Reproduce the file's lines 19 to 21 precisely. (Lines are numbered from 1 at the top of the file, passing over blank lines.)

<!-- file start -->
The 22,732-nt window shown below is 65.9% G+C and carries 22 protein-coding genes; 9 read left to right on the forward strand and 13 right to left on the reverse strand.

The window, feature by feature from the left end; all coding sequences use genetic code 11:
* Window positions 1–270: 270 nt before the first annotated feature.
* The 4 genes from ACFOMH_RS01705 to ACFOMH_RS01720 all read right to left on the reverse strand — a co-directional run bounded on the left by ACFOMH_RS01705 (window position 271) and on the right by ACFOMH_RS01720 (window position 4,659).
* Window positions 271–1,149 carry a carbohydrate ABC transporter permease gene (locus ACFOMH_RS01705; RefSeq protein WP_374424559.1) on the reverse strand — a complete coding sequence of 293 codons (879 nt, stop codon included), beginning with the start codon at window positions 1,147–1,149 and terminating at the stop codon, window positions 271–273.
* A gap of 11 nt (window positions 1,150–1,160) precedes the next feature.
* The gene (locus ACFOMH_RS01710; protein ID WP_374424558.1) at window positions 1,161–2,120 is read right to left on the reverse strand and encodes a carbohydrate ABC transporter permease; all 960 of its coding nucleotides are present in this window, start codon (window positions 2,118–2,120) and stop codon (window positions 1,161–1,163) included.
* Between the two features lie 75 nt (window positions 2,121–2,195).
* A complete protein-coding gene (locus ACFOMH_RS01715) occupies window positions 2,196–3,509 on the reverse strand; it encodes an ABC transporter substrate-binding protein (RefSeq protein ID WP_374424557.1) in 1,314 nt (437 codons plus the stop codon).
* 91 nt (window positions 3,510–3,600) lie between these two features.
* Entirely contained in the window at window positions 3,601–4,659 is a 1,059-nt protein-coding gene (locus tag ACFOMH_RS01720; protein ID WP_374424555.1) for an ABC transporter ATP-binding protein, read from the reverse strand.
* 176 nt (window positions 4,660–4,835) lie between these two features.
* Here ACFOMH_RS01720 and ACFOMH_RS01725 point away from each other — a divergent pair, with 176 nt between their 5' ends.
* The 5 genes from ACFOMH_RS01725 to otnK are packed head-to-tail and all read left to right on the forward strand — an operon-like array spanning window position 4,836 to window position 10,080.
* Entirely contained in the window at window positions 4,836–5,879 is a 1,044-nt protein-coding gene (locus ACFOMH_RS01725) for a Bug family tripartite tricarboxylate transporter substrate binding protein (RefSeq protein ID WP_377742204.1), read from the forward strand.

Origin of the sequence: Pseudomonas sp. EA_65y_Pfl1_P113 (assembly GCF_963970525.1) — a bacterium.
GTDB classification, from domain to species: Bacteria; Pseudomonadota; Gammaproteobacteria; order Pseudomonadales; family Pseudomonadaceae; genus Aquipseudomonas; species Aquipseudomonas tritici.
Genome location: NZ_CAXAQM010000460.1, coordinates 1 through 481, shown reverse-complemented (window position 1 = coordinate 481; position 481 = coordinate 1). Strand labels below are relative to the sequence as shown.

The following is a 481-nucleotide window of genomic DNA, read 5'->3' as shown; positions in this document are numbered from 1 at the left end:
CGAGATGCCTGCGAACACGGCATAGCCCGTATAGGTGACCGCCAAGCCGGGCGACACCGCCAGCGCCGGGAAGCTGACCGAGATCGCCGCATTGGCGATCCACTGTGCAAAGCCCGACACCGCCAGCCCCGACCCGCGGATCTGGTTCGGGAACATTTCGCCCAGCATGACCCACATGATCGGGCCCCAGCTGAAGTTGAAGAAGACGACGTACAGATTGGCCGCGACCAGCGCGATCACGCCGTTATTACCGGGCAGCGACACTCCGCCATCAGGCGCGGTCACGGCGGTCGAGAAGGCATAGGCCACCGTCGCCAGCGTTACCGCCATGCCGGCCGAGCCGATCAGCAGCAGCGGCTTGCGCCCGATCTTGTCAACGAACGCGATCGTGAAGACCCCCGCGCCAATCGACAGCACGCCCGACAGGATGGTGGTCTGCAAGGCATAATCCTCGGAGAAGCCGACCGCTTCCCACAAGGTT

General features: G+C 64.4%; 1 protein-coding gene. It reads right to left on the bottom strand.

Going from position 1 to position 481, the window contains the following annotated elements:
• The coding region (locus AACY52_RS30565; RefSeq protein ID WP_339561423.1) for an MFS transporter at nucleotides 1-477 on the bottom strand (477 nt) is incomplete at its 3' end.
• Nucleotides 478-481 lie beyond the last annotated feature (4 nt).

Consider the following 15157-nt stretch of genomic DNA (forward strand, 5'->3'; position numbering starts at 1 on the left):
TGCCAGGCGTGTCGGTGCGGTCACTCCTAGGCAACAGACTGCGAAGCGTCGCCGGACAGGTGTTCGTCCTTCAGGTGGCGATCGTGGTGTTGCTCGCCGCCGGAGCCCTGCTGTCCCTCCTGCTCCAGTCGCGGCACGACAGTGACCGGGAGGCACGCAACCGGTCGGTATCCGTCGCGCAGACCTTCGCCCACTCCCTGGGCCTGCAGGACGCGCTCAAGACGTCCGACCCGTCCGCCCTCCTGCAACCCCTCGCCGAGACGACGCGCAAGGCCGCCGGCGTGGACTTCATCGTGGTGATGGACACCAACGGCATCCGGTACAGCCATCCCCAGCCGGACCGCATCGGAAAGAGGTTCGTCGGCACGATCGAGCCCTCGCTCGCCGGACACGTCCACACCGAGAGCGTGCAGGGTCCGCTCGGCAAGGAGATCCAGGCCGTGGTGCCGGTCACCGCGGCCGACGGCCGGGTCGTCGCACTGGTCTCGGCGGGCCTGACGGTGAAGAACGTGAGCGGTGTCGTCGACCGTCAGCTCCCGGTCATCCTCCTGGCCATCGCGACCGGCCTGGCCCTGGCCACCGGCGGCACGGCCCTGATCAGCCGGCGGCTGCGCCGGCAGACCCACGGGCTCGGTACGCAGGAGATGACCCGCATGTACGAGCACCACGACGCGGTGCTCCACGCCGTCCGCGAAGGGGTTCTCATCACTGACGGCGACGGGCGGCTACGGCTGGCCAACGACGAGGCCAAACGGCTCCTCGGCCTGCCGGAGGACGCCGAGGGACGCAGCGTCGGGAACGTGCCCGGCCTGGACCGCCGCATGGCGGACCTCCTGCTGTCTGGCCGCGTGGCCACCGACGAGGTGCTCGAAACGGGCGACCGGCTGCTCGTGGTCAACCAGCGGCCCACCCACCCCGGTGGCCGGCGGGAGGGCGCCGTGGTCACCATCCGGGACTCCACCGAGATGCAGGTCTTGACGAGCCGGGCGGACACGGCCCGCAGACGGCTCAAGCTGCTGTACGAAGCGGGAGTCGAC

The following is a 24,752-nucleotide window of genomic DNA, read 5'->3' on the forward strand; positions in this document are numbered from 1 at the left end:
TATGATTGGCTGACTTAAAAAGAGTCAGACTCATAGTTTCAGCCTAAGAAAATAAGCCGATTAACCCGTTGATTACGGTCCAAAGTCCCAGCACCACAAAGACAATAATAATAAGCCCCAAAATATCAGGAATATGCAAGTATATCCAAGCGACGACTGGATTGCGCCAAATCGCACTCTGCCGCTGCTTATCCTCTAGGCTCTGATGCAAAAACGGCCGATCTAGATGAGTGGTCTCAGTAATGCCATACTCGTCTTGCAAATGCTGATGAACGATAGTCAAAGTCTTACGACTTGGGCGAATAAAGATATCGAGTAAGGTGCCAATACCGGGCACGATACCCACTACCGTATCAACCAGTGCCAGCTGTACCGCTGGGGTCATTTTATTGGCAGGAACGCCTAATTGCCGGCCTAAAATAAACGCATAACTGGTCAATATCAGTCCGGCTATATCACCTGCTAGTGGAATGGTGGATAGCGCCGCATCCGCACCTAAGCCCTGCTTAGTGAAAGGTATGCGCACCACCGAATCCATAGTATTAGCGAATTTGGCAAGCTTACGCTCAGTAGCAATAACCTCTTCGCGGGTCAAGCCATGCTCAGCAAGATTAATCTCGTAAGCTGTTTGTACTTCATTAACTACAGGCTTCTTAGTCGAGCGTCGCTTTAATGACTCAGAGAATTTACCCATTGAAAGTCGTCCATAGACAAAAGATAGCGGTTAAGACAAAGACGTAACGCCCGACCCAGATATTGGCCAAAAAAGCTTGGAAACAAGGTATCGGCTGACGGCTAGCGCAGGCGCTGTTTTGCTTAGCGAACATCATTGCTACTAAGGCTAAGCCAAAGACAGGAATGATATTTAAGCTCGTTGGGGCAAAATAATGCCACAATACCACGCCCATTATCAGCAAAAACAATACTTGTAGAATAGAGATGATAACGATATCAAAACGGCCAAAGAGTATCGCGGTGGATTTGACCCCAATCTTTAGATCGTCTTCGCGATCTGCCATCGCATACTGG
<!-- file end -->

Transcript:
The following is a 481-nucleotide window of genomic DNA, read 5'->3' as shown; positions in this document are numbered from 1 at the left end:
CGAGATGCCTGCGAACACGGCATAGCCCGTATAGGTGACCGCCAAGCCGGGCGACACCGCCAGCGCCGGGAAGCTGACCGAGATCGCCGCATTGGCGATCCACTGTGCAAAGCCCGACACCGCCAGCCCCGACCCGCGGATCTGGTTCGGGAACATTTCGCCCAGCATGACCCACATGATCGGGCCCCAGCTGAAGTTGAAGAAGACGACGTACAGATTGGCCGCGACCAGCGCGATCACGCCGTTATTACCGGGCAGCGACACTCCGCCATCAGGCGCGGTCACGGCGGTCGAGAAGGCATAGGCCACCGTCGCCAGCGTTACCGCCATGCCGGCCGAGCCGATCAGCAGCAGCGGCTTGCGCCCGATCTTGTCAACGAACGCGATCGTGAAGACCCCCGCGCCAATCGACAGCACGCCCGACAGGATGGTGGTCTGCAAGGCATAATCCTCGGAGAAGCCGACCGCTTCCCACAAGGTT

General features: G+C 64.4%; 1 protein-coding gene. It reads right to left on the bottom strand.